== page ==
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Original article

Hypertension and type 2 diabetes: a cross-sectional study in Morocco (EPIDIAM Study)

Hypertension and type 2 diabetes: a cross-sectional study in Morocco (EPIDIAM Study)


Mohamed Berraho1,&, Youness El Achhab1, Abdelilah Benslimane1, Karima EL Rhazi1, Mohamed Chikri2, Chakib Nejjari1


1Laboratoire d’Epidémiologie, Recherche Clinique et Santé Communautaire; Faculté de Médecine et de Pharmacie, Fès, Maroc, 2Laboratoire de Biochimie, Faculté de Médecine et de Pharmacie, Fès, Maroc



&Corresponding author
Mohamed Berraho, Laboratoire d’Epidémiologie, Recherche Clinique et Santé Communautaire; Faculté de médecine et de Pharmacie, BP. 1893; Km 2.200 Route Sidi Harazem, Fès, Morocco




Type 2 diabetes is estimated to affect over 150 million people world-wide [1]. This prevalence is increasing rapidly, partly through changes in case ascertainment and diagnostic criteria, but mainly through lifestyle changes in countries which know a fast development [1]. Type 2 diabetes is also associated with an increased risk of premature death due to cardiovascular disease (CVD), stroke, and renal disease [2]. Hypertension is a major risk factor for cardiovascular disease, stroke and ischemic heart disease. Therefore, this factor represents one of the most preventable causes of morbidity and premature mortality in developed as well as developing countries [3]. Hypertension and diabetes frequently coexist. The frequency of hypertension in diabetic population is almost twice as compared to non-diabetic general population [4].


There is a considerable evidence for an increased prevalence of hypertension in diabetic persons [5]. The prevalence rate of hypertension among type 2 diabetics is higher than that of age and sex-matched patients without diabetes, ranging between 32% and 82% [6-11].


The coexistence of hypertension and type 2 diabetes is a major contributor to the development and progression of macrovascular and microvascular complications in people with diabetes compared to the general population [3,12-14].


Both hypertension and diabetes predispose to the development of CVD and renal disease [15,16]. The presence of hypertension in diabetic patients substantially increases the risks of coronary heart disease, stroke, nephropathy and retinopathy [17-19]. Indeed, when hypertension coexists with diabetes, the risk of CVD is increased by 75%, which further contributes to the overall morbidity and mortality of an already high risk population [17,20].


In Morocco, there are no studies that have focused on hypertension and its associated risk factors through patients with type 2 diabetes. The data of the Ministry of Health in Morocco reports an increase in consultations related to diabetes [21]. The national study, on cardiovascular risk factors, conducted during the year 2000 on a Moroccan representative sample aged 20 years old and over showed that the prevalence of diabetes was 6.6%, the prevalence of hypertension was 33.6% (30.2% for men and 37.0% for women) and the prevalence of cardiovascular risk factors was high within the Moroccan population [22].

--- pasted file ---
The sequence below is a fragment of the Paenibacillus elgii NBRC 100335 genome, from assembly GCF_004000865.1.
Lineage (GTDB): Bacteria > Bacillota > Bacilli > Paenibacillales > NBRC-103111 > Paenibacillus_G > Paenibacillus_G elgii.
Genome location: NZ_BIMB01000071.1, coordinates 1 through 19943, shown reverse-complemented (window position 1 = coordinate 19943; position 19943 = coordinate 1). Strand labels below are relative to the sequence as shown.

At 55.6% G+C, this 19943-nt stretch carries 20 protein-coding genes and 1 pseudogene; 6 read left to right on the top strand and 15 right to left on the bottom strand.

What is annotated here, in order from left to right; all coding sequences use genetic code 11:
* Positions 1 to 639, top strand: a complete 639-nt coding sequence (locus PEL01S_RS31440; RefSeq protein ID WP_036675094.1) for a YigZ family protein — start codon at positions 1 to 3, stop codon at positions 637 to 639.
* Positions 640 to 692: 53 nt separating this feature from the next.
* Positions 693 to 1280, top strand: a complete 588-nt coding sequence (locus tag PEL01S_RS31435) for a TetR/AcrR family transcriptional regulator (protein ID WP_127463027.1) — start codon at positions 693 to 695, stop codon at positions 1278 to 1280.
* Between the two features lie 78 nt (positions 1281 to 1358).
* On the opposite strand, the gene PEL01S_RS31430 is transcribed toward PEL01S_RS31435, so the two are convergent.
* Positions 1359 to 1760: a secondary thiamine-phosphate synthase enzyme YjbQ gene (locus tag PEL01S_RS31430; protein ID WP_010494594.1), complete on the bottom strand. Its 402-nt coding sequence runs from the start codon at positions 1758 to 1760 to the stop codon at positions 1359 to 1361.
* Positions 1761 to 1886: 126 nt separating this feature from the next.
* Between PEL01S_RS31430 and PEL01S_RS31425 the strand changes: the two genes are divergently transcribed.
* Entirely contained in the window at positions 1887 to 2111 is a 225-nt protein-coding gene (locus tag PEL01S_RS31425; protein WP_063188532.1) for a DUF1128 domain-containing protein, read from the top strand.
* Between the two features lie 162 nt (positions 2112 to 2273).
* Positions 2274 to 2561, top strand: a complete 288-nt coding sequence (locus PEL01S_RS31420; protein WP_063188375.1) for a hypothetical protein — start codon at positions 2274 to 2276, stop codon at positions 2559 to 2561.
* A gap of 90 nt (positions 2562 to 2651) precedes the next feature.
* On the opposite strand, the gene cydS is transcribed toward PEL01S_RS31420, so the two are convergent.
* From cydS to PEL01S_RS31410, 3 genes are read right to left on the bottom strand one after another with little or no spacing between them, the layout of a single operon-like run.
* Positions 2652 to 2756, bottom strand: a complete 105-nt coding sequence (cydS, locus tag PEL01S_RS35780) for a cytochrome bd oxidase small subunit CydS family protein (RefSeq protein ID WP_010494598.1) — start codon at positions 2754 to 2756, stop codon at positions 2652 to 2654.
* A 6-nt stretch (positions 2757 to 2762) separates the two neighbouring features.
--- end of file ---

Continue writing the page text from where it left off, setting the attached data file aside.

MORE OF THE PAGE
The main objective of this paper is to assess the prevalence of hypertension and its associated risk factors among a group of patients with type 2 diabetes and to examine the level of control of hypertension among type 2 diabetic patients with hypertension.




Design and sample


A cross-sectional study design was used to estimate the frequency rates of hypertension among a population of type 2 diabetic patients in three Moroccans regions (Fez, Sale and Taounate), in partnership with the delegation of the Ministry of Health and associations working in social and health domains. The investigation was led during the period from February to July 2006 in centers of health assuring general medicine consultations. People of every region were informed two weeks before days by local authorities. Volunteers and accepting participants in the study were recruited.




A structured questionnaire was used to gather information on sociodemographic variables (gender, age and level of education), smoking status, history of hypertension, use of anti-hypertensive medications and duration of diabetes. Anthropometric measurements including weight and height were measured by trained staff. Body mass index (BMI) was obtained by dividing the weight in kilograms by the square of the height in meters. BMI was categorized as underweight < 18.5 kg/m2, normal if 18.5-24.9 kg/m2, overweight if 25-29.9 kg/m2, and obesity if = 30 kg/m2 [23]. Blood pressure was measured using standardized sphygmomanometers. A trained nurse performed the procedures while the subject was in a sitting position with the arm at the level of the heart and after 5 minutes rest. Two blood pressure readings were taken from each patient and the average reading of both was used in this study. The patient was labeled as having hypertension if systolic blood pressure =140 mm Hg or diastolic blood pressure =90 mm Hg, or if the patient was on antihypertensive medications [24]. Diabetic patients who are already known to have hypertension were considered to get uncontrolled hypertension if systolic blood pressure =140 mm Hg or diastolic blood pressure =90 mm Hg, or if the patient was on antihypertensive medications [24].




Data analysis was performed using the Epi-info 2000. Frequency distributions and chi-square statistics were used for categorical variables. Logistic regression analyses were performed to assess the independent effect of age, gender, education level, BMI, smoking status, physical activities and duration of diabetes on hypertension. The 95% confidence interval was calculated using the standard error of the regression coefficient.




As shown in Table 1, of 525 diabetic participants 68.7% were females, 47.1% were >60 years old and 77.3% were illiterate. The half of sample (50.3%) had been suffering from overt diabetes for a period less than 5 years, 42.7% have overweight and 31.2% were obese, 2.7% were current smokers and 5.9% were former smokers. The prevalence rate of hypertension was 70.4%. In Table 1, we present the sociodemographic characteristics of study population according to hypertension status. The prevalence among men was similar to that among women (P=0.31). The rate of hypertension increased with age (P=0.001). Illiterate people were found to be at higher risk of hypertension compared to those with a high school or college education (P<10-3). Obese and underweight subjects had significantly (P=0.01) got higher rate of hypertension (77.4% and 80.0% respectively) than overweight (70.9%) and normal weight (60.6%) groups. Contrary to our expectations, non-smokers in this study had a higher rate of hypertension than smokers (P<10-2). Patients without physical activity were found to be at higher risk of hypertension compared to those with physical activity (P<0.01). Patients with duration of diabetes over 5 years were found to be at higher risk of hypertension compared to those with duration of diabetes less than 5 years (P<0.01).